YouTube has been fined a record $170 million to settle allegations that its collected children’s data without parental consent.
The Federal Trade Commission (FTC) and the New York Attorney General made the allegations, stating they failed to comply with the Children’s Online Privacy Protection Act (COPPA).
It has ordered YouTube to pay $136 million to the FTC and $34 million to the New York Attorney General. On top of the payment, YouTube must create, use and maintain a system channel users to identify child-directed content.
COPPA states companies with child-directed content are required to give notice of privacy practices and must get parental consent to collect data for children under the age of 13.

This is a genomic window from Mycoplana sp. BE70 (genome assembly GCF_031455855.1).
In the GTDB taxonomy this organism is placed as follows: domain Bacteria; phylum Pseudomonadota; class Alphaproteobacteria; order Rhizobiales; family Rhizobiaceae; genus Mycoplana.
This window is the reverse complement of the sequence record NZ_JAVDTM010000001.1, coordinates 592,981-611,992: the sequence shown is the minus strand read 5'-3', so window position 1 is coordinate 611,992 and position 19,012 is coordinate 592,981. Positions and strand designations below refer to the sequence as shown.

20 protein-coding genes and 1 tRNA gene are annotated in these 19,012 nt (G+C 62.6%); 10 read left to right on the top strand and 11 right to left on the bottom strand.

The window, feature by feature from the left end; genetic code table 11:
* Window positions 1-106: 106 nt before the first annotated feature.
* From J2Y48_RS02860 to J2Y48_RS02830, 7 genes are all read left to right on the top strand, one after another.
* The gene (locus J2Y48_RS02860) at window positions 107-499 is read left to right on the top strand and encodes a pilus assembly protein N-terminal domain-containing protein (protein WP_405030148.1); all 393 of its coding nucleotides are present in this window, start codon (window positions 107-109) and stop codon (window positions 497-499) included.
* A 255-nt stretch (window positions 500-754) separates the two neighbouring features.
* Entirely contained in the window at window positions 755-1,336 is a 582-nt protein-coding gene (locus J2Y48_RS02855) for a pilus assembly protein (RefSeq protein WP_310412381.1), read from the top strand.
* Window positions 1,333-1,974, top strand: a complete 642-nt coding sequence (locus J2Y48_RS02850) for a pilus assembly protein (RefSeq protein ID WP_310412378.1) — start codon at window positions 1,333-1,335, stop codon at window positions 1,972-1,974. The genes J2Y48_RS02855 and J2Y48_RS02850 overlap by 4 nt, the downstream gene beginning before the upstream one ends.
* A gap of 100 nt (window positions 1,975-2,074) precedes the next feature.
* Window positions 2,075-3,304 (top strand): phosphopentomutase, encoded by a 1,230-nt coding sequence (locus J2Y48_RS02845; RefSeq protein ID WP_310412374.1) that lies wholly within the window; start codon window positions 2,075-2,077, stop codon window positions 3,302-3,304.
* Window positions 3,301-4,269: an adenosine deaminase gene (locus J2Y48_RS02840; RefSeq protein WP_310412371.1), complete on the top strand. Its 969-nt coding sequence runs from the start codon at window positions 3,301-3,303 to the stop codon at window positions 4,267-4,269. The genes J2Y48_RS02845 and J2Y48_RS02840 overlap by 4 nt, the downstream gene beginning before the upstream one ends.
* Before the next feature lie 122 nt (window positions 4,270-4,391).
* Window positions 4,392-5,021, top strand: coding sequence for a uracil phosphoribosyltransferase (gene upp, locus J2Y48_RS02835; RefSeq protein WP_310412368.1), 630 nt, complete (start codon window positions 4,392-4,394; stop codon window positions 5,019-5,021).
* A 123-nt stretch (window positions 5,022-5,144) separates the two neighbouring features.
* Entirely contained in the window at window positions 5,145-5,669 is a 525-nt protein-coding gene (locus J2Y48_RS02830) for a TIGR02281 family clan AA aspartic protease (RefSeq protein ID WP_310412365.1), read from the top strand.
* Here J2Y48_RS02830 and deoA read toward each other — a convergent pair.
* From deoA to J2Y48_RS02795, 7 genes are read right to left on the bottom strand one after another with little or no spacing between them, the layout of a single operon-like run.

As part of the settlement with the FTC, YouTube must provide notice about its data collection practices. Channel owners must also be notified that their child-directed content could be in breach of the rules.
“YouTube touted its popularity with children to prospective corporate clients,” said FTC Chairman Joe Simons.
“Yet when it came to complying with COPPA, the company refused to acknowledge that portions of its platform were clearly directed to kids. There’s no excuse for YouTube’s violations of the law.”